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Wednesday, February 4, 2015

Painting Greek Gods

Gods of Olympus, 1534-35, Giulio Romano.                                               
The "lantern" drum above the dome is a painted, optical illusion.                                         
Cupid and Psyche, 1798,
François Pascal Simon Gérard
When people mention God and art in the same sentence everyone immediately pictures some ancient religious painting, probably Michelangelo's Creation of Adam. That's only natural. Starting centuries ago, (and today as well) artists have discover discovered there's good money to be made depicting man's spiritual side. About the same time, not long before the Renaissance, artists (often the same artists) also found there was quite a demand for paintings of pagan gods as well. With only a few exceptions, their being classically oriented, that meant the whole extended family of the Greek gods and their soap opera goings on. Though far more sinful than Adam and Eve at their worst, these royal deities were, nonetheless, as lucrative to paint, and a hell of a lot more fun than characters out of the Bible. (And, they were mostly naked too!) Any "fun" to be found painting Jesus, Mary, and Joseph had to be quite subtle, or else risk being cut off from one's daily bread and wine by the Catholic Church. I wonder if any of that ever crossed the mind of the Italian Mannerist painter, Giulio Romano in 1834 as he labored high above the floor of the Sala Dei Giganti of the Palazzo del Te, in Mantua, Italy, painting in fresco the pagan version of Michelangelo's Sistine Chapel Ceiling.
The Battle Between the Gods and the Titans, 1600, Joachim Wtewael
For all intents and purposes, Romano's Gods of Olympus (top) amounts to the whole damned family tree of the mighty Zeus and his wife, Hera, (and his many lovely lovers). Painted on the inside of a soaring dome in a daring, tromp l'oeil manner, Romano's work can be seen as a surprisingly successful effort to match or surpass the great master (who was still alive at the time). Whether Michelangelo knew (or cared) about Romano's work in uncertain, but I'd wager he did, and may even have traveled from Rome to Mantua to see it. Though not quite as ambitious or as well done, Jaochim Wtewael's The Battle Between the Gods and the Titans (above) from 1600, seems to have been painted with the same attitude. This zeal to "out paint" the great Renaissance masters was so common among artist of the 16th, and 17th-centuries as to become a virtual hallmark of all Mannerist painting.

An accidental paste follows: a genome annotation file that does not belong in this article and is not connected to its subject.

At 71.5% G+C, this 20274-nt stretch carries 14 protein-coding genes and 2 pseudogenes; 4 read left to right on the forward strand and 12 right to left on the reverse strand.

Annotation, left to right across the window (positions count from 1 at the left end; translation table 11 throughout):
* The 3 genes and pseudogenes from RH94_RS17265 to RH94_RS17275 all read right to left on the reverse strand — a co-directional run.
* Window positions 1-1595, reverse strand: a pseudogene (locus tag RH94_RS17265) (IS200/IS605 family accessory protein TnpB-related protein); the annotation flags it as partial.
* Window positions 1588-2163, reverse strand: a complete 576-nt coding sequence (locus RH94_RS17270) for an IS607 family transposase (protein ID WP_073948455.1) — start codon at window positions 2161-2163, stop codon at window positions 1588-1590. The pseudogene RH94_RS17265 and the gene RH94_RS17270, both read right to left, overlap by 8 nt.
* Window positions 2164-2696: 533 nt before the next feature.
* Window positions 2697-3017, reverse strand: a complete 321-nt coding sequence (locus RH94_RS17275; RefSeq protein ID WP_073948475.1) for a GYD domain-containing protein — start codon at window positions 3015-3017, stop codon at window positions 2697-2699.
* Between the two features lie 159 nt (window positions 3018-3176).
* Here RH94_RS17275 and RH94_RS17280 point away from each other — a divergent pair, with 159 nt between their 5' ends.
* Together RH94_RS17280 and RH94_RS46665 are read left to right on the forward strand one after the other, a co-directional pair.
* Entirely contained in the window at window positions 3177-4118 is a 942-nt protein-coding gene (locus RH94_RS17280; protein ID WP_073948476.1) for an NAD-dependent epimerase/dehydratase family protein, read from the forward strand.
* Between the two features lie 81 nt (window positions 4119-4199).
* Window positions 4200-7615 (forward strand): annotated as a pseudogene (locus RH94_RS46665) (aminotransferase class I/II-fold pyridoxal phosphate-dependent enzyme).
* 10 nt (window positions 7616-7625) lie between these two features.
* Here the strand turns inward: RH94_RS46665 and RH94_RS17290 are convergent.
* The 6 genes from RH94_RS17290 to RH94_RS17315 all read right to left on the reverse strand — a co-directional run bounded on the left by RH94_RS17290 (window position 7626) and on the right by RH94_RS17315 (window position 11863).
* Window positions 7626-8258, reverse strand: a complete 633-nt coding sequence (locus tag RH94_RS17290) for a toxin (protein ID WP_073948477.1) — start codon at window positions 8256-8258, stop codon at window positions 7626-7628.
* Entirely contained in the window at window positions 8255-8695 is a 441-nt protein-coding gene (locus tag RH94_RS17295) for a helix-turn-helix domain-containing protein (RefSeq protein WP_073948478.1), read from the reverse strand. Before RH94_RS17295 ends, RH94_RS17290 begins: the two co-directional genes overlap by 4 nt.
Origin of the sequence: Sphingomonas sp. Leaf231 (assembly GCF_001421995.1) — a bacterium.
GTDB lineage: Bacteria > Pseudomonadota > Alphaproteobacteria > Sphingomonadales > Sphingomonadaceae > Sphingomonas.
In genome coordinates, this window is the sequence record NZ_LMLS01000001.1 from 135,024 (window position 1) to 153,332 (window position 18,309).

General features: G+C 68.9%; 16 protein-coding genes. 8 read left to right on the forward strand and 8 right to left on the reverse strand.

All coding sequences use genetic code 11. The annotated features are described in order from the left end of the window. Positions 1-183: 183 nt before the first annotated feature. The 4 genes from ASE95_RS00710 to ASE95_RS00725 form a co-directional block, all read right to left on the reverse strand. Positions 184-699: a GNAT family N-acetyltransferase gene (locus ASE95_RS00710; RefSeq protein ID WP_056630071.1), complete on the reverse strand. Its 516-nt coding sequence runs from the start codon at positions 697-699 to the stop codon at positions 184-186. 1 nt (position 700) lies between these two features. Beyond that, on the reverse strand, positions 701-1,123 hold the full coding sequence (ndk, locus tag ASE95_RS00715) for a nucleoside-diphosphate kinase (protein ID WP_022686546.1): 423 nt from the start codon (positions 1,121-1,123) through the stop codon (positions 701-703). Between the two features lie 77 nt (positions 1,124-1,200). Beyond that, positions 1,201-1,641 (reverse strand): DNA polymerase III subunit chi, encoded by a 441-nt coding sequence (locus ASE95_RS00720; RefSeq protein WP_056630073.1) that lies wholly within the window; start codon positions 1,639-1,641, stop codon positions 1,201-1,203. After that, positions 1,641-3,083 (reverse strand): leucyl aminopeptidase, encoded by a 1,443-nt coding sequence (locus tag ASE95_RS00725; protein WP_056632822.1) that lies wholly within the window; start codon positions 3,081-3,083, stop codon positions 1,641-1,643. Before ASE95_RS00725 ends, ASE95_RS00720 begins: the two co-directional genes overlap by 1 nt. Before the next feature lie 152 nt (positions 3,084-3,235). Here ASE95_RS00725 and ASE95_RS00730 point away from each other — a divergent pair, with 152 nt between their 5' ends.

The ZEUS Family Tree.
Do the Greek deities wear name tags at family reunions?
Apollo, Greek ceramic art,
ca., 475 BC.
The difficulty in studying paintings based upon mythology is that in the pantheon of Greek gods and goddesses there are so damned many of them. Artists have long found them a fascinating content pursuit, but the problem is, they often find the relatively minor gods far more interesting than the major ones. There are far more paintings featuring Apollo (left), for instance, than those with his father, Zeus. The goddess, Hera, Zeus's faithful wife, is so rarely seen in paintings, few people recognize her. But Aphrodite (Venus) who hangs well out on the furthest branches of the family tree (above), suffers from such painted overexposure as to have become a quite trite joke among art lovers--"...ohh, not another Venus..." The offspring of Zeus and his wife are, in that sense, quite like the royalty of their human counterparts. The young and restless (and beautiful) get all the coverage (or more often, un-coverage).